Driven by desperation, riding in anything they could make seaworthy, they came to South Florida — many to Miami — to start new lives.
A new initiative by HistoryMiami and the Smithsonian’s National Museum of American History is aiming to capture the experiences of both Cuban balseros, or rafters, as well as those of Cuban exiles in general: How they traveled here and what they found upon arrival.
In an event timed to coincide with the 20th anniversary of the 1994 exodus, the two institutions are soliciting contributions to the project from 10 a.m. to 5 p.m. Saturday at HistoryMiami in the Miami-Dade Cultural Center.
Part open house, part space for donations, the organizers are encouraging both physical donations — anything brought on the journey from Cuba to the United States, along with photographs and documents from life in America — as well as individual stories, which will be preserved as oral histories that will be saved at the Smithsonian and may be used in future exhibitions.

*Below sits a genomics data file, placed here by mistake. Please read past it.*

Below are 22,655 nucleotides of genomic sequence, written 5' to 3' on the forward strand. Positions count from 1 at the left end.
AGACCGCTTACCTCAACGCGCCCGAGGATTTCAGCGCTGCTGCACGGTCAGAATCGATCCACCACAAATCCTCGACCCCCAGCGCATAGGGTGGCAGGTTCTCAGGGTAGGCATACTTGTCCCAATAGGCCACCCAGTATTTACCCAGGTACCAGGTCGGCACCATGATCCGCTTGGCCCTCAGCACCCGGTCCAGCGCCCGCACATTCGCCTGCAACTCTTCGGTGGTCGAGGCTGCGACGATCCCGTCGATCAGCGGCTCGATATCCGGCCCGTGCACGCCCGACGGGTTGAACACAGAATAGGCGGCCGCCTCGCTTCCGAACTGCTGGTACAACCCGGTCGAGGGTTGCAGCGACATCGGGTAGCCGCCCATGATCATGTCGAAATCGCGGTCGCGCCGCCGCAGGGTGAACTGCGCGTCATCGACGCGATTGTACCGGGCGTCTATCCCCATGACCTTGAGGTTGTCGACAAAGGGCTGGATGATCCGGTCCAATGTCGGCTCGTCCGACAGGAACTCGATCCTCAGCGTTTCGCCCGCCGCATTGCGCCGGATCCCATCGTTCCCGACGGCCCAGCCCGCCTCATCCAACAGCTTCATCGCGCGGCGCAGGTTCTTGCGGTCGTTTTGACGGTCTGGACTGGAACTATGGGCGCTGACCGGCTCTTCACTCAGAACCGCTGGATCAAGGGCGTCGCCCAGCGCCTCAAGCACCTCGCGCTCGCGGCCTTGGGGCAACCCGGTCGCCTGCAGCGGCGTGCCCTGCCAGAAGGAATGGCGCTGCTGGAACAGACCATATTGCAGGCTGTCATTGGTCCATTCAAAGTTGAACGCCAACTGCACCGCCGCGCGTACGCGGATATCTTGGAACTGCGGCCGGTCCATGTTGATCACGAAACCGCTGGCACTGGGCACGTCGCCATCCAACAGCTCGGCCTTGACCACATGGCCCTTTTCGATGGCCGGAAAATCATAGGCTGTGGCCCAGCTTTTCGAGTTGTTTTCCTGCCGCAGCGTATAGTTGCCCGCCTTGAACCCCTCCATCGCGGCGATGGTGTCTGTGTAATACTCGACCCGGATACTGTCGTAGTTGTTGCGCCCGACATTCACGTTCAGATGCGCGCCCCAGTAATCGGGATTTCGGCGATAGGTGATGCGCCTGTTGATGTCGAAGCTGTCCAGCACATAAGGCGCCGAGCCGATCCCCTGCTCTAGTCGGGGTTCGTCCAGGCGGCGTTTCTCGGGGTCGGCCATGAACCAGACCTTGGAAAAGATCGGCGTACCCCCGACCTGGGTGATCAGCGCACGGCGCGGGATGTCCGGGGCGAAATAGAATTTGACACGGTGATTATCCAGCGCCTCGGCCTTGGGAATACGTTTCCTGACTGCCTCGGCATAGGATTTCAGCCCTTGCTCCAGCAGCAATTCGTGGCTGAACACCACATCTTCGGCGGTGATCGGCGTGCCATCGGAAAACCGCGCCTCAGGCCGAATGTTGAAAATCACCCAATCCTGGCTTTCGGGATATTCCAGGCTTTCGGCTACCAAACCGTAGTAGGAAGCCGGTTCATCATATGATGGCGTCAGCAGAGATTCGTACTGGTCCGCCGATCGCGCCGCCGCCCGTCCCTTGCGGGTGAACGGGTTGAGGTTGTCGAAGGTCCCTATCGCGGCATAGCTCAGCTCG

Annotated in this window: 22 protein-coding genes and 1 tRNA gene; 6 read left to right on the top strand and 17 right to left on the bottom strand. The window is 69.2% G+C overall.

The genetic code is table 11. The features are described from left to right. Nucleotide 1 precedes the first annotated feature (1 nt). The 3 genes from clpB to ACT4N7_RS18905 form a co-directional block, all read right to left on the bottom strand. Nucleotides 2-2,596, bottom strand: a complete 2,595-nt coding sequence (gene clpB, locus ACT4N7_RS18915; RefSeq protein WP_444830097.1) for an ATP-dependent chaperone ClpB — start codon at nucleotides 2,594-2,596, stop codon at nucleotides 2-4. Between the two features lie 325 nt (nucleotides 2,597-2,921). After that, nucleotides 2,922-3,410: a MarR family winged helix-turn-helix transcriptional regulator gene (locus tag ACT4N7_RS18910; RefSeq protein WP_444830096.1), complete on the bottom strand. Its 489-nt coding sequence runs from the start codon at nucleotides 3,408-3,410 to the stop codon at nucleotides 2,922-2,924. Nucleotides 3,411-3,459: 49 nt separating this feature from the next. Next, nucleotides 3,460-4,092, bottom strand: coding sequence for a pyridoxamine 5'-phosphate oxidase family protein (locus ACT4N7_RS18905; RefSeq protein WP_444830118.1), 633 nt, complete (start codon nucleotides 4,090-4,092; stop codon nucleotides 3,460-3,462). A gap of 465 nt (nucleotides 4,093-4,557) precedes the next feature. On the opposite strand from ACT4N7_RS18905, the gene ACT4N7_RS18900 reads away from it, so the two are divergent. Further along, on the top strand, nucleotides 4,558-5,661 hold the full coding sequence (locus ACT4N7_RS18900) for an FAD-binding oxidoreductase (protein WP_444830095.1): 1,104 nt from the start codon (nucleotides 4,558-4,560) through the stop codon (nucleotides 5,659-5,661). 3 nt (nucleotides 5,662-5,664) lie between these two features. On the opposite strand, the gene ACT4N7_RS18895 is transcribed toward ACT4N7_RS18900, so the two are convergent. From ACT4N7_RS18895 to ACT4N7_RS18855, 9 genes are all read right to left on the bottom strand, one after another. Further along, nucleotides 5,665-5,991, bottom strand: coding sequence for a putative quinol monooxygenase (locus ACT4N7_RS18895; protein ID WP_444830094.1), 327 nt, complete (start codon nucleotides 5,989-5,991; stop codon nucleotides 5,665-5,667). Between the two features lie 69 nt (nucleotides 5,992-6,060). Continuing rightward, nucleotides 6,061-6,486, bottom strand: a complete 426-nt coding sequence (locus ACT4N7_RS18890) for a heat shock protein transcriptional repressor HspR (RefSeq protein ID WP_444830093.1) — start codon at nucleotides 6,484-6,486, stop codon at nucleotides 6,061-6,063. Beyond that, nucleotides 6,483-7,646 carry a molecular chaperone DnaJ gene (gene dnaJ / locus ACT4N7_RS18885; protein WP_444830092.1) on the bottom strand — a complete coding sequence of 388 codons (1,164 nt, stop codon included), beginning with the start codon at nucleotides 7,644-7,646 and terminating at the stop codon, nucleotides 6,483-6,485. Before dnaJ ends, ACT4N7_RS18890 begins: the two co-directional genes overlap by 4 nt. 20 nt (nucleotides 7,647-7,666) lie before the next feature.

The two institutions’ collaboration will produce an exhibit in honor of the 20th anniversary of the balsero crisis, titled, Exiles in South Florida: Collecting Cuban Migration History.
“The journeys of many Cubans to Miami are extraordinary migration stories seldom told within a national context. They provide an avenue to discuss Hispanic and Cuban culture and the migrant experience in the United States,” Steve Velasquez, associate curator at the Smithsonian Institution, said in a statement. “This project allows for the museum to work with Florida partners in documenting how this migration experience has shaped the individual, the community, and the nation.”
HistoryMiami will follow up the exhibit with a 3,000-square-foot exhibitiion in summer 2015 called Operation Pedro Pan. A collaboration with Operation Pedro Pan Group Inc., it will focus on the stories of unaccompanied Cuban minors sent to the United States in the early 1960s.
Here are several community events tied to the 20th anniversary of the 1994 balsero exodus: